Why Apple Fans Are Disappointed And Why They're Wrong
Apple introduced solid upgrades to the iPhone, its Mac operating system, and notebook lines at the WWDC, but that isn't enough for some Apple fans. Why not?
8 Revolutionary Announcements
1997: The Return Of Steve Jobs
Everybody knew how a tech entrepreneur's career was supposed to go. He introduces a brilliant innovation as a young man, makes buckets of money and revolutionizes the industry, and is washed up and ousted while still a youth. A lucky few, like Ken Olsen at Digital Equipment Corp., stay on at the company they founded for most of their lives, consolidating and building on their initial genius. Either way, there are no second acts in American tech careers; a tech entrepreneur's life's work will be substantially finished before he or she has even fully grown up.
Unless you're Steve Jobs. He had his flash of genius, then flamed out and failed before he was 31, following the script for American tech entrepreneurs.
Then he went and founded another computer company, NeXT, a technology success but a business flop. He founded Pixar, which revolutionized a completely different industry -- movie animation. He sold NeXT to Apple, which brought him back to the company he'd founded. Apple was failing at the time, but Jobs pushed out the current CEO and took command of the sinking ship, patching the holes in the hull, repairing the engines, and turning it into an innovation juggernaut.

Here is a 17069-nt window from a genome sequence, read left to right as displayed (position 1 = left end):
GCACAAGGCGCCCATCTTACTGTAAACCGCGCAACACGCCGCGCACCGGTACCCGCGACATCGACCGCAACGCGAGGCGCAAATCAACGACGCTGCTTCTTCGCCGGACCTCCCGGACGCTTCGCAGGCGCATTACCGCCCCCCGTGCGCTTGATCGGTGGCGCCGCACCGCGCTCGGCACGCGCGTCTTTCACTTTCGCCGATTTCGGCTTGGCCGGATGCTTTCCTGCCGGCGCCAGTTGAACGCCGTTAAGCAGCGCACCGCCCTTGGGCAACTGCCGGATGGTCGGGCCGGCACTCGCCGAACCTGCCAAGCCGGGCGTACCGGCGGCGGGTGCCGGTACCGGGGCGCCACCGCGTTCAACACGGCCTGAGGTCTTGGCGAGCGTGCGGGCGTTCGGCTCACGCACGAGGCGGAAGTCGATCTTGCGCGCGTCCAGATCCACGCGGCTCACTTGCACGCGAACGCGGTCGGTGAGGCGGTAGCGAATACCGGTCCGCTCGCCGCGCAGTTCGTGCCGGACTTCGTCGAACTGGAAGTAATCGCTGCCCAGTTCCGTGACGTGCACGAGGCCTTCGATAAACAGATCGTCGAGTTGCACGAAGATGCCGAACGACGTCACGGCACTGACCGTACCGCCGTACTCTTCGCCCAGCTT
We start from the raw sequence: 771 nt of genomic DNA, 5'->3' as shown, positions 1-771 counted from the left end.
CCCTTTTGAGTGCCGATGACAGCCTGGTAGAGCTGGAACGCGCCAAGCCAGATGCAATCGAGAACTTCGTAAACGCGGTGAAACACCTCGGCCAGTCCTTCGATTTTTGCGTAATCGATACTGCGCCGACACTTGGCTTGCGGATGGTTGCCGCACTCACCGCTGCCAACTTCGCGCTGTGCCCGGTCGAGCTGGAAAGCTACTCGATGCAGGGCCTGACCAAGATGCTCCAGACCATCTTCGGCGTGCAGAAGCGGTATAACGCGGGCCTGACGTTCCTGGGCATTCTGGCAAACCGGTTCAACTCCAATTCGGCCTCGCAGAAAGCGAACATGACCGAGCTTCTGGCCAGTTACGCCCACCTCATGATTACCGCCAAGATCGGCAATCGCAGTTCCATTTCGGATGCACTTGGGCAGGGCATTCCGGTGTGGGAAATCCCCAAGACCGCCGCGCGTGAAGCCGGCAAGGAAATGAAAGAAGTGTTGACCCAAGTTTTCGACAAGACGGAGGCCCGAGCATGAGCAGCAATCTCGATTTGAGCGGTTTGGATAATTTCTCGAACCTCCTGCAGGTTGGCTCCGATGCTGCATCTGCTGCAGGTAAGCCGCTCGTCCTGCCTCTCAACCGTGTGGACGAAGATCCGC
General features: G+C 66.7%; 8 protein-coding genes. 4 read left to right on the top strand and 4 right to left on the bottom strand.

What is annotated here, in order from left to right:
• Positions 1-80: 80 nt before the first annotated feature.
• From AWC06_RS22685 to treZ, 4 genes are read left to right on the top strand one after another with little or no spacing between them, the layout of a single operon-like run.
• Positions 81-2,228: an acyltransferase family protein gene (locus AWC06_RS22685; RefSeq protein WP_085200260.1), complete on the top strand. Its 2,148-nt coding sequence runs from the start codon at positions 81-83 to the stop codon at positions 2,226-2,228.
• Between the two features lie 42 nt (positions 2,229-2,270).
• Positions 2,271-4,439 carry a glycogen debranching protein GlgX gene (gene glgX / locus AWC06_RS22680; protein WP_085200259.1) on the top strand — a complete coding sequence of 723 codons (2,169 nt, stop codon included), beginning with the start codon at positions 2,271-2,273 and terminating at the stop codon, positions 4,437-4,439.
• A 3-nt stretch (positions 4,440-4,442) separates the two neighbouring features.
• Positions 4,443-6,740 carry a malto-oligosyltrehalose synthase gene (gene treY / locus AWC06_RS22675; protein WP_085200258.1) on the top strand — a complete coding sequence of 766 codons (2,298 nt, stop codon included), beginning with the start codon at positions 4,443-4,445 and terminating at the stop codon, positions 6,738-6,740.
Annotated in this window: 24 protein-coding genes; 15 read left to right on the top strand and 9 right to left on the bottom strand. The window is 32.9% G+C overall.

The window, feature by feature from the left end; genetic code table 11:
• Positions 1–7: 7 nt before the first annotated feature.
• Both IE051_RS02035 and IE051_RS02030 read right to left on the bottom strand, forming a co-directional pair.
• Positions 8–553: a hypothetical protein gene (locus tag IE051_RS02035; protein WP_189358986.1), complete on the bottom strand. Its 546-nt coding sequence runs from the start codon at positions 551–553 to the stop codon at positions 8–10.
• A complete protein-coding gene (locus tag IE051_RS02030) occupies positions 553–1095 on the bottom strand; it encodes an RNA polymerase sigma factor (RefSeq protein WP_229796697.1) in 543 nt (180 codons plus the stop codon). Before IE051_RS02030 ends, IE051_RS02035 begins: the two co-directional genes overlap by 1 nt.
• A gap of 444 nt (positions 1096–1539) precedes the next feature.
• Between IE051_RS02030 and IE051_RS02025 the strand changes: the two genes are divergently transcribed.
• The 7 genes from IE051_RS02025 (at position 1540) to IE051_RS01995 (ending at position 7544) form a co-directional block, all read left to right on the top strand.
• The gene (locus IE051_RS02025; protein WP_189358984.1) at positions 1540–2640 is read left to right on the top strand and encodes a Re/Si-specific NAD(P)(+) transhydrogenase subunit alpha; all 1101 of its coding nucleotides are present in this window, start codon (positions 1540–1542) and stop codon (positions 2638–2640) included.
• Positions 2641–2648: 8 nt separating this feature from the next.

1998: Introducing The iMac
In the 1990s, personal computers were just plain ugly. But the iMac turned the PC into something pretty, an object you could enjoy looking it. It had a funny rounded shape, like a piece of candy, and came in multiple candy colors. PCs were always fun to play with, now they looked like fun too.
Apple advertised the iMac as a device that made it easy to get on the Internet, which was revolutionary at the time. The company also declared that serial ports and floppy disk drives were unnecessary, and left them out of the machine. This was a controversial decision at the time, but proved to be prophetic.
Server Market SplitsvilleJust because the server market's in the doldrums doesn't mean innovation has ceased. Far from it -- server technology is enjoying the biggest renaissance since the dawn of x86 systems. But the primary driver is now service providers, not enterprises.
InformationWeek Tech Digest, Nov. 10, 2014Just 30% of respondents to our new survey say their companies are very or extremely effective at identifying critical data and analyzing it to make decisions, down from 42% in 2013. What gives?